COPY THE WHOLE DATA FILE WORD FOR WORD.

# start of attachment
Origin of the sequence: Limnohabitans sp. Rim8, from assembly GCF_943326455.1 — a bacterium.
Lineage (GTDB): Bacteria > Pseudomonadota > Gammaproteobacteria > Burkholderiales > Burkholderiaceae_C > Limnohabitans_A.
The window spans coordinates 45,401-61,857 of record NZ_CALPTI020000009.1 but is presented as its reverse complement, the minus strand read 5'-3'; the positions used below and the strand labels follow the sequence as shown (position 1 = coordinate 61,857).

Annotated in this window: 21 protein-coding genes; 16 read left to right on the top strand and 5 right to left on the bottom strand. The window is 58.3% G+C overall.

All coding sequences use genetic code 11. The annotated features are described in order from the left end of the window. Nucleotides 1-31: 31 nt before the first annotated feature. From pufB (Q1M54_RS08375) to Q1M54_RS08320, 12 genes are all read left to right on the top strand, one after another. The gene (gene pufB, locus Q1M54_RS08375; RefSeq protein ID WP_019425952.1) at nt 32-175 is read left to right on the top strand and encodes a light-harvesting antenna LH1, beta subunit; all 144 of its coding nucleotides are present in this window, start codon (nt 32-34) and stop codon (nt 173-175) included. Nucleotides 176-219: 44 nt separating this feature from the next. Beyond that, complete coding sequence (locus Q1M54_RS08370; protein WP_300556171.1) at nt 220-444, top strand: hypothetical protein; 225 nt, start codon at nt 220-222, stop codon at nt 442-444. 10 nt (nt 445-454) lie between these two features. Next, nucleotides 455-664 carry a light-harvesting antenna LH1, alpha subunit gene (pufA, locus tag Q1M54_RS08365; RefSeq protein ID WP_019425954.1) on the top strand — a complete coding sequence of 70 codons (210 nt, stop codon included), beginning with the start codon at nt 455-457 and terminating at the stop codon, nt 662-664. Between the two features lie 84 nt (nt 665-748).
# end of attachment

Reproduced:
Origin of the sequence: Limnohabitans sp. Rim8, from assembly GCF_943326455.1 — a bacterium.
Lineage (GTDB): Bacteria > Pseudomonadota > Gammaproteobacteria > Burkholderiales > Burkholderiaceae_C > Limnohabitans_A.
The window spans coordinates 45,401-61,857 of record NZ_CALPTI020000009.1 but is presented as its reverse complement, the minus strand read 5'-3'; the positions used below and the strand labels follow the sequence as shown (position 1 = coordinate 61,857).

Annotated in this window: 21 protein-coding genes; 16 read left to right on the top strand and 5 right to left on the bottom strand. The window is 58.3% G+C overall.

All coding sequences use genetic code 11. The annotated features are described in order from the left end of the window. Nucleotides 1-31: 31 nt before the first annotated feature. From pufB (Q1M54_RS08375) to Q1M54_RS08320, 12 genes are all read left to right on the top strand, one after another. The gene (gene pufB, locus Q1M54_RS08375; RefSeq protein ID WP_019425952.1) at nt 32-175 is read left to right on the top strand and encodes a light-harvesting antenna LH1, beta subunit; all 144 of its coding nucleotides are present in this window, start codon (nt 32-34) and stop codon (nt 173-175) included. Nucleotides 176-219: 44 nt separating this feature from the next. Beyond that, complete coding sequence (locus Q1M54_RS08370; protein WP_300556171.1) at nt 220-444, top strand: hypothetical protein; 225 nt, start codon at nt 220-222, stop codon at nt 442-444. 10 nt (nt 445-454) lie between these two features. Next, nucleotides 455-664 carry a light-harvesting antenna LH1, alpha subunit gene (pufA, locus tag Q1M54_RS08365; RefSeq protein ID WP_019425954.1) on the top strand — a complete coding sequence of 70 codons (210 nt, stop codon included), beginning with the start codon at nt 455-457 and terminating at the stop codon, nt 662-664. Between the two features lie 84 nt (nt 665-748).